A Girl’s Guide to Surviving Flight School

While aviation training is challenging for everyone that takes on the endeavor, I believe certain niches would benefit from some advice tailored to their specific demographic. So, ladies, this one’s for you!

Handling Joey Tribiani:

The fact remains that men outnumber women in aviation and the majority of the people you will encounter in the pilot’s lounge are men. You might even be the only girl in flight training at your airport. Most of these men will be decent, friendly people who are pleasantly surprised to see a female on the tarmac with a flight bag. They will become treasured colleagues you will turn to for advice and fly with for years to come.

A fraction of these men will hit on you.

It doesn’t matter that you are wearing your wedding ring, or that you give them your best I-will-cut-you-face when they sit all too close to you and pull a “how you doin’?” With today’s technological advances you might even field some creepy emails or text messages from guys you’ve never met that “saw you at the airport” and “think you have a beautiful smile” with no idea how they got your contact info. It is also not uncommon for that flight instructor to put his arm around your seat in the plane because “it’s just so cramped in here.”

However tempting and satisfying it might be, do not crush Mr. Tribiani’s ego or burn bridges by insinuating anything about the size of his manhood. My advice is to harness the testosterone already on your side. There are far more good guys in aviation than bad ones. There is no shortage of older, protective fatherly-types and big brothers among them. Usually all it takes is asking for their advice to enlist them into your Tribiani defense squad.

Aviation Attire:

In the winter wear layers you can pull off after the preflight (tarmacs are typically windy, cold places, cockpits are typically hot, cramped spaces). In the summer fly in sundresses.

Yes, you read that right. Sundresses.

In the summer it is miserably hot inside an airplane on the ground and even at lower altitudes (especially if you get that one plane where the cabin air is inoperative and the windshield air vent is jammed shut). Sundresses, with their light, breathable material and their flowing skirts (nothing too far past the knee though) are the perfect remedy. Be sure to wear some bloomers or yoga shorts underneath, especially if you are crawling up a strut to check the fuel in a high wing airplane.

So far I have found only one drawback to flying in a sundress and that is when you strap on your lapboard you have to hike the skirt up a bit, and even that is only an issue if you are flying with a male CFI. If you wear some lady boxers (yes, lady boxers are a thing) underneath, this is not a factor.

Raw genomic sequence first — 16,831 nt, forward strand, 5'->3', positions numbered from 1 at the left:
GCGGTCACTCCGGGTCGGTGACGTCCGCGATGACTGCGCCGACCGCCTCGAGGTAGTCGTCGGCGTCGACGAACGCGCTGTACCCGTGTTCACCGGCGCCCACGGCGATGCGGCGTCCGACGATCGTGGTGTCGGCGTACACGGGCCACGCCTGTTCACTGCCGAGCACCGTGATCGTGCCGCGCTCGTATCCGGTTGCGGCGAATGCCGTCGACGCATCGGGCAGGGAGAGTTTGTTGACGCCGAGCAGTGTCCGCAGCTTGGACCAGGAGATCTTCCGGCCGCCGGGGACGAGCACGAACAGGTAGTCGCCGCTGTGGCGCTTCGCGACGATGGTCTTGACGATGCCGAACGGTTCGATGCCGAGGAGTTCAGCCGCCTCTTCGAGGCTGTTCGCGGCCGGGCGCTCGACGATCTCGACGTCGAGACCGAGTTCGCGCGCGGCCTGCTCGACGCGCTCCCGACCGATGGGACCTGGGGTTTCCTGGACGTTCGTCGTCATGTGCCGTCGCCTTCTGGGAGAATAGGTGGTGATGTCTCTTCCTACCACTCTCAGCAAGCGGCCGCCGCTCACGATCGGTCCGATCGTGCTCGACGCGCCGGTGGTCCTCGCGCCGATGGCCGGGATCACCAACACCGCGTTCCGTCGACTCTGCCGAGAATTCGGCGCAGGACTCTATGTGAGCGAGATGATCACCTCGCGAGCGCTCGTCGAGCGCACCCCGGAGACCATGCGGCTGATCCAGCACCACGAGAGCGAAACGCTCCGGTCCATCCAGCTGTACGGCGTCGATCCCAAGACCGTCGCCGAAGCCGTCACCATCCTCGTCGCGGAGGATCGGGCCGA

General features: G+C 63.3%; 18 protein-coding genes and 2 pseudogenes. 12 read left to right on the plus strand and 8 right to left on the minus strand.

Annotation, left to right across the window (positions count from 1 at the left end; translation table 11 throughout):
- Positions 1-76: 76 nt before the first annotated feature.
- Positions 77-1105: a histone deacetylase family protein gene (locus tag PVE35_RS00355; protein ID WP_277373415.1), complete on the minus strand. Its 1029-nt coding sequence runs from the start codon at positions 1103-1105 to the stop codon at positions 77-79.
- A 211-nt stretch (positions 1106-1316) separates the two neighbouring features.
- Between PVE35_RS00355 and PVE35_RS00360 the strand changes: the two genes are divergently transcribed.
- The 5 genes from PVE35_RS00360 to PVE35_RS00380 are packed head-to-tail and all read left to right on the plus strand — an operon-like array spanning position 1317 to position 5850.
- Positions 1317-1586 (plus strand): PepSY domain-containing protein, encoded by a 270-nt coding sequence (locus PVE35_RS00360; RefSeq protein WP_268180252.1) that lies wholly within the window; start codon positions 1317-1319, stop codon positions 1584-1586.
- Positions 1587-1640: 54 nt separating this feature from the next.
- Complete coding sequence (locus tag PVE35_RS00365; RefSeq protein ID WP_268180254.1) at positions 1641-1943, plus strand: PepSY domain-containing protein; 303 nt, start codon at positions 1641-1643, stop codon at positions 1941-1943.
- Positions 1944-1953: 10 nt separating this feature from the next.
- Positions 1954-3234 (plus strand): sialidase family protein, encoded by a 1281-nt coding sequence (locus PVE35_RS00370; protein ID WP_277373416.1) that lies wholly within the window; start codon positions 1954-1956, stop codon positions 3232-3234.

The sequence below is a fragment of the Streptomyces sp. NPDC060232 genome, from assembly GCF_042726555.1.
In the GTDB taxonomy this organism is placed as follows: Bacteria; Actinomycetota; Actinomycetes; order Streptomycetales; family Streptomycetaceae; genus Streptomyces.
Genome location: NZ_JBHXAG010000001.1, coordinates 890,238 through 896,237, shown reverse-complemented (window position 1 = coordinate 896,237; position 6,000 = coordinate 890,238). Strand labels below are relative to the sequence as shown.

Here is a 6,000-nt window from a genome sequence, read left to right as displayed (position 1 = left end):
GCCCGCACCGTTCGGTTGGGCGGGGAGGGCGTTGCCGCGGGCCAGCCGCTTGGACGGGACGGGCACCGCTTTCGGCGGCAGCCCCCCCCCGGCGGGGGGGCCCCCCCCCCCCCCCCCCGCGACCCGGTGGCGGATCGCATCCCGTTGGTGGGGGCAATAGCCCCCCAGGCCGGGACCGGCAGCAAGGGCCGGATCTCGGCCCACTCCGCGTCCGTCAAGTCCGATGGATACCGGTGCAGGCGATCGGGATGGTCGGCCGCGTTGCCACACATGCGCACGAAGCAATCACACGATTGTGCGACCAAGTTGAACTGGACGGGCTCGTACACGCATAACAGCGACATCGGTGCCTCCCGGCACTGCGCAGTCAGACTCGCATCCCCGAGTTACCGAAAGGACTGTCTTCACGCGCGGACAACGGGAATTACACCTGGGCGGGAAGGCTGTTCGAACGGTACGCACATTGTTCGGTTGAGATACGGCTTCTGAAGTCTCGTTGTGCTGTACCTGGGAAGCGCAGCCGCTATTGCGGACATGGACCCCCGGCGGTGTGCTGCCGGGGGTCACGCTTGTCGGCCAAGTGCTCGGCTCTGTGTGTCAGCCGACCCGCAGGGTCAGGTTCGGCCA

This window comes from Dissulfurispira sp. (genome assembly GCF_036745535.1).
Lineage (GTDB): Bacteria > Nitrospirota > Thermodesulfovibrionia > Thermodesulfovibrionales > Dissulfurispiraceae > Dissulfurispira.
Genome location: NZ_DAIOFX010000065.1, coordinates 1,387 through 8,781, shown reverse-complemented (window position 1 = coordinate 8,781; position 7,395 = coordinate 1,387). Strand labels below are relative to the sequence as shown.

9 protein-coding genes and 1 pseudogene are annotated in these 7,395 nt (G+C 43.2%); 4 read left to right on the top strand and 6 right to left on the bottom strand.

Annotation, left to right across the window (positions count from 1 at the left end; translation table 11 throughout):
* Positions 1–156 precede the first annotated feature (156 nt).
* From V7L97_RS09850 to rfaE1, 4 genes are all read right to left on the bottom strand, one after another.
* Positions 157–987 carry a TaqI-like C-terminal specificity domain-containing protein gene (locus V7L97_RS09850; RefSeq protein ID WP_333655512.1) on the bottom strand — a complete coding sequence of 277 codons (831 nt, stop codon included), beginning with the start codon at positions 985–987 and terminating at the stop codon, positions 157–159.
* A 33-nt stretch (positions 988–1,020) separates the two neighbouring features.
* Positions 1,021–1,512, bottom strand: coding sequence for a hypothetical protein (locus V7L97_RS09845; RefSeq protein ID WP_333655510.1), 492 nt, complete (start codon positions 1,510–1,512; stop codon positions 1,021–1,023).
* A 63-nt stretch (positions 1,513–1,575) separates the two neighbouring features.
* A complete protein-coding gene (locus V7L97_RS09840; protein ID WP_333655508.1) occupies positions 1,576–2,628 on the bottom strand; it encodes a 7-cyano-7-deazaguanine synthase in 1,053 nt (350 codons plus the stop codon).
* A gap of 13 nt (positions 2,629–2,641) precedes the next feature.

Men will tell you it is impractical and dangerous. They are jealous they can’t wear a napkin on a hot day. Sundress flying in the summer is some of the most enjoyable, refreshingly cool flying I have ever done and I have yet to encounter a single danger related to the dress.


This picture was taken at the first 99s meeting in 1929. I count at least four sundresses and I bet some ladies in the back are sporting some too. Photo courtesy of the 99s.

Handling Big Machines:

Flying alone is frightening for many students. An added element of fear is introduced when you combine flying alone with someone who has learned her whole life when faced with mechanical malfunction she should find a guy to help. Many women have never even changed a flat tire – a guy will always pull up and offer to help – for which we are thankful. However, there are no guys to pull over and help in an airplane soaring above the earth. For some reason it barely matters that she has studied the finer points of piston engines or what each circuit breaker does. At the end of the day she is alone up there sitting behind a machine that is older than she is that continues to run based on a series of controlled explosions.

While it is breathtakingly beautiful up there for the solo aviatrix, it is also terrifying. Old piston engines make plenty of sounds and on startup produce many strange vibrations. When their mixture becomes too lean they putter out and die. When they get too cold they make a different noise and lose RPM. When their oil pressure gets too high they run hot and start banging at you. It takes time to learn these things, and until those sounds and feelings become something she knows how to translate into action, every new thing the engine does is of dire concern to the new pilot.

My recommendation: stuffed animal co-pilot (get one big enough to fit in the safety belt so you can strap it in the passenger seat). Yes, it is ridiculous. Yes, you will be ridiculed in the pilot’s lounge. Sticks and stones ladies. Nothing breaks the tension of an unexpected event in flight like exchanging blank faces with the sweet, buggy eyes of your co-pilot Gizmo, or Wilson, or Amelia. Talk to it. Give it the passenger briefing. Explain what is happening to it like the pilot you are becoming. (“Don’t worry, Gizmo, that is just the sound the engine makes when you lean it past peak, I will fix it right away.”)


This is Gizmo, my copilot for all solo flights.